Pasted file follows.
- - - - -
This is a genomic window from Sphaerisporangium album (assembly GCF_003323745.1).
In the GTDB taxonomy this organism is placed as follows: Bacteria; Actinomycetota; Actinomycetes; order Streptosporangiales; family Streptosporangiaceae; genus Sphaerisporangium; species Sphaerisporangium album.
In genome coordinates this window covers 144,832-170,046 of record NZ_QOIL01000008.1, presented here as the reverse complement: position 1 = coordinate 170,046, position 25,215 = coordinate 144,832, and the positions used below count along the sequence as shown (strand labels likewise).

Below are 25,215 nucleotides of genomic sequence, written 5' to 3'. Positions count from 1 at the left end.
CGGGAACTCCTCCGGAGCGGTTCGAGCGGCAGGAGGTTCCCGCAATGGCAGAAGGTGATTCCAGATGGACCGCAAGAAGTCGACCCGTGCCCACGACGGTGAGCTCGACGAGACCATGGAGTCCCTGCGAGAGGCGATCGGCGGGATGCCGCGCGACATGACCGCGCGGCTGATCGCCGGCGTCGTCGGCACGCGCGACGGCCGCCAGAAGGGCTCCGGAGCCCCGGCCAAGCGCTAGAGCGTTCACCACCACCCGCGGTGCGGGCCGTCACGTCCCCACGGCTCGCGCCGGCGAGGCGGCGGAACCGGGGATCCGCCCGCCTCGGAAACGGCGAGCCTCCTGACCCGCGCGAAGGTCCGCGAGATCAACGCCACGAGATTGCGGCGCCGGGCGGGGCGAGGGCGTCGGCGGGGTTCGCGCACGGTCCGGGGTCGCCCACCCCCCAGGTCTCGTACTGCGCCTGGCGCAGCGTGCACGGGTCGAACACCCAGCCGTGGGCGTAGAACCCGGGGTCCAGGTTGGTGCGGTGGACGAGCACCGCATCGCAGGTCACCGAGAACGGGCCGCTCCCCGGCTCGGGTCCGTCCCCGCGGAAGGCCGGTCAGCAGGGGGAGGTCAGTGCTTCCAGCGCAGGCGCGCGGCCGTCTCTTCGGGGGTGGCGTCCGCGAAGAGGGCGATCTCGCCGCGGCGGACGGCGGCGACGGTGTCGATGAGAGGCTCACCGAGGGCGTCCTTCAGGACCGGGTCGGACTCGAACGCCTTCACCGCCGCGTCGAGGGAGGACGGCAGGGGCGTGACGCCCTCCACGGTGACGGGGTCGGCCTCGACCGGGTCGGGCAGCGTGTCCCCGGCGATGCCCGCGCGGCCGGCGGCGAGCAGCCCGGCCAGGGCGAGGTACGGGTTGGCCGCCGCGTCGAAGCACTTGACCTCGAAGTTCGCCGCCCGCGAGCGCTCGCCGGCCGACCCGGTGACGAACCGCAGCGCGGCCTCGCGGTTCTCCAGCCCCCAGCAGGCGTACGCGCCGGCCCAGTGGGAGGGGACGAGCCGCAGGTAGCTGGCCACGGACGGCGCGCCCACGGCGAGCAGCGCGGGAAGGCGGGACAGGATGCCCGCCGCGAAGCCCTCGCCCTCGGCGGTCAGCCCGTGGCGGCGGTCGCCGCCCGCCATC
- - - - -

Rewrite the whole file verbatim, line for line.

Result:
This is a genomic window from Sphaerisporangium album (assembly GCF_003323745.1).
In the GTDB taxonomy this organism is placed as follows: Bacteria; Actinomycetota; Actinomycetes; order Streptosporangiales; family Streptosporangiaceae; genus Sphaerisporangium; species Sphaerisporangium album.
In genome coordinates this window covers 144,832-170,046 of record NZ_QOIL01000008.1, presented here as the reverse complement: position 1 = coordinate 170,046, position 25,215 = coordinate 144,832, and the positions used below count along the sequence as shown (strand labels likewise).

Below are 25,215 nucleotides of genomic sequence, written 5' to 3'. Positions count from 1 at the left end.
CGGGAACTCCTCCGGAGCGGTTCGAGCGGCAGGAGGTTCCCGCAATGGCAGAAGGTGATTCCAGATGGACCGCAAGAAGTCGACCCGTGCCCACGACGGTGAGCTCGACGAGACCATGGAGTCCCTGCGAGAGGCGATCGGCGGGATGCCGCGCGACATGACCGCGCGGCTGATCGCCGGCGTCGTCGGCACGCGCGACGGCCGCCAGAAGGGCTCCGGAGCCCCGGCCAAGCGCTAGAGCGTTCACCACCACCCGCGGTGCGGGCCGTCACGTCCCCACGGCTCGCGCCGGCGAGGCGGCGGAACCGGGGATCCGCCCGCCTCGGAAACGGCGAGCCTCCTGACCCGCGCGAAGGTCCGCGAGATCAACGCCACGAGATTGCGGCGCCGGGCGGGGCGAGGGCGTCGGCGGGGTTCGCGCACGGTCCGGGGTCGCCCACCCCCCAGGTCTCGTACTGCGCCTGGCGCAGCGTGCACGGGTCGAACACCCAGCCGTGGGCGTAGAACCCGGGGTCCAGGTTGGTGCGGTGGACGAGCACCGCATCGCAGGTCACCGAGAACGGGCCGCTCCCCGGCTCGGGTCCGTCCCCGCGGAAGGCCGGTCAGCAGGGGGAGGTCAGTGCTTCCAGCGCAGGCGCGCGGCCGTCTCTTCGGGGGTGGCGTCCGCGAAGAGGGCGATCTCGCCGCGGCGGACGGCGGCGACGGTGTCGATGAGAGGCTCACCGAGGGCGTCCTTCAGGACCGGGTCGGACTCGAACGCCTTCACCGCCGCGTCGAGGGAGGACGGCAGGGGCGTGACGCCCTCCACGGTGACGGGGTCGGCCTCGACCGGGTCGGGCAGCGTGTCCCCGGCGATGCCCGCGCGGCCGGCGGCGAGCAGCCCGGCCAGGGCGAGGTACGGGTTGGCCGCCGCGTCGAAGCACTTGACCTCGAAGTTCGCCGCCCGCGAGCGCTCGCCGGCCGACCCGGTGACGAACCGCAGCGCGGCCTCGCGGTTCTCCAGCCCCCAGCAGGCGTACGCGCCGGCCCAGTGGGAGGGGACGAGCCGCAGGTAGCTGGCCACGGACGGCGCGCCCACGGCGAGCAGCGCGGGAAGGCGGGACAGGATGCCCGCCGCGAAGCCCTCGCCCTCGGCGGTCAGCCCGTGGCGGCGGTCGCCGCCCGCCATC